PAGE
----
Jun 27, 2019

Under investor pressure, Exxon gets into carbon removal technology

ExxonMobil is looking to scale up zany-sounding technology that takes carbon dioxide emissions out of the sky by partnering with one of the few companies in the world pursuing that tech.

Driving the news: Exxon, the world’s biggest publicly traded oil company, announced Thursday it signed a joint development agreement to advance technology capturing CO2 with Global Thermostat, a startup co-founded in 2010 by a former Exxon scientist, Peter Eisenberger.

The big picture: Publicly traded oil companies, including Chevron and Occidental Petroleum, are pursuing this type of technology because they’re facing pressure from shareholders to pursue strategies more in line with a world that is drastically reducing CO2 emissions. This technology, costly and unproven on a massive scale, is a way to do that without getting off oil and gas that producers have made big profits on for decades.

One level deeper: Global Thermostat has focused so far on technology removing CO2 from the sky long after it was emitted, which many experts say is increasingly essential to adequately address climate change. Vijay Swarup, Exxon’s vice president of research and development, says the tech may also be used to capture CO2 from the smokestacks of a power plant or industrial facility.

Where it stands: Exxon is not buying a stake in Global Thermostat, like the venture arms of Occidental and Chevron have with Carbon Engineering, another company pursuing similar technology. Instead, Exxon will work alongside Global Thermostat on research, with an eye toward possibly building a plant.

  • Exxon didn’t disclose how much money it’s putting toward this effort.
  • “We think we can make a bigger impact through joint development and understanding the pathway to scale,” Swarup said in an interview on Wednesday.

What they’re saying: “We don’t know how much money is going into this, but I do not read this announcement as greenwashing,” said Julio Friedmann, senior research scholar at Columbia University’s Center on Global Energy Policy. “This is not an attempt to look like you’re doing something instead of doing something. This is an attempt to understand whether this technology class is a viable option for the future.”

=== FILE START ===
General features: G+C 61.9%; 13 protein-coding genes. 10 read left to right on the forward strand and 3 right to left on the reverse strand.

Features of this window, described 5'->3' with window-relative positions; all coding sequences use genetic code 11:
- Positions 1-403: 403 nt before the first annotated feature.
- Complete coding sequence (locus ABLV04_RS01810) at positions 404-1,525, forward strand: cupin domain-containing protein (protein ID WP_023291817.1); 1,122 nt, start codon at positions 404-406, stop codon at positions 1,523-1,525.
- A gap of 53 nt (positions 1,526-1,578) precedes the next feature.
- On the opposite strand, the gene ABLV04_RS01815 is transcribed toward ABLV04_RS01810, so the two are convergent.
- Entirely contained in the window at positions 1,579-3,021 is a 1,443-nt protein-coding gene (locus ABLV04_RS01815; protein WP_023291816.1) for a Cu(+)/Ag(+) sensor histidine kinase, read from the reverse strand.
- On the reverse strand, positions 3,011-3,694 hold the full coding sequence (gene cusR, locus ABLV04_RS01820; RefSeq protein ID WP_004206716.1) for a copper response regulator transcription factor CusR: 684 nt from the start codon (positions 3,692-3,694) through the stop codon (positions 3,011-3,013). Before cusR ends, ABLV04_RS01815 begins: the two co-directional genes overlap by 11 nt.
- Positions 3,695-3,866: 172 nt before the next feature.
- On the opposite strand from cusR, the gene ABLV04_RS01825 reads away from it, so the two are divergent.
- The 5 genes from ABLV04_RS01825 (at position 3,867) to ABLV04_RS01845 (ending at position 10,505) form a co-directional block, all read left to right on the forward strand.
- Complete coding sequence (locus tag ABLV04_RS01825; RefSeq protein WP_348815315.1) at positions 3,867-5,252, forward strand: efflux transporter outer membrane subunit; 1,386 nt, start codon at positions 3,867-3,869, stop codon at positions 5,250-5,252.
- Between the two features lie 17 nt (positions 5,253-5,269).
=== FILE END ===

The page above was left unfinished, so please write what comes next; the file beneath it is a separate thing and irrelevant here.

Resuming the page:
• Friedmann, a former Obama-era Energy Department official, worked at Exxon in the late 1990s, but is not advising any companies involved, he said.

The other side: Some environmental activists dismiss this technology, arguing it’s just another way for producers to keep drilling for oil and gas as opposed to moving toward cleaner forms like wind and solar.

  • Swarup said all energy resources are needed but also didn’t dispute the notion this tech would allow Exxon to continue its current business.
  • “What we want to do is continue to be a large scale energy provider, and carbon capture will enable that,” Swarup said. “And if you’re able to provide scalable energy without changing the carbon footprint I cannot imagine that is a bad thing.”

Go deeper: The Washington Post’s Steve Mufson recently visited a Global Thermostat facility in Alabama

Go deeper

Concern over coronavirus spread: Italy, South Korea and Iran report more cases

Data: The Center for Systems Science and Engineering at Johns Hopkins, the CDC, and China's Health Ministry. Note: China numbers are for the mainland only and U.S. numbers include repatriated citizens.

The number of novel coronavirus cases in South Korea, Italy and Iran jumped on Sunday as infections in mainland China continued to grow, the latest figures show.

The big picture: As South Korea and Italy stepped up emergency measures amid rising case numbers, World Health Organization officials expressed concern about infections with no clear link to China. COVID-19 has killed at least 2,619 people and infected almost 80,000 others, with all but 27 deaths occurring in mainland China.

Go deeperArrowUpdated 2 hours ago - Health

Sanders reveals free childcare plan for preschoolers

Democratic presidential candidate Sen. Bernie Sanders speaks during a campaign rally on Saturday in El Paso, Texas. Photo: Cengiz Yar/Getty Images

Democratic presidential candidate Sen. Bernie Sanders announced on CBS' "60 Minutes" Sunday a new plan to guarantee free child care and pre-kindergarten to all American children from infancy to age four.

Details: In the wide-ranging interview, Sanders told Anderson Cooper he planned to pay for universal childcare with a wealth tax. "It's taxes on billionaires," he said.

Go deeperArrowUpdated 3 hours ago - Politics & Policy

Joe Biden places second in Nevada caucuses, ahead of Pete Buttigieg

Democratic presidential candidate and former Vice President Joe Biden a Nevada Caucus watch party in Las Vegas on Saturday. Photo: Ronda Churchill/AFP via Getty Images

Former Vice President Joe Biden secured second place in the Nevada Democratic caucuses with former Southbend Mayor Pete Buttigieg third, according to NBC News projections Sunday.

Why it matters: It's a boost for Biden, who's widely tipped to be endorsed by House Majority Whip Jim Clyburn (D-S.C.) on Wednesday, ahead of this week's South Carolina primary.

Go deeperArrowUpdated 3 hours ago - Politics & Policy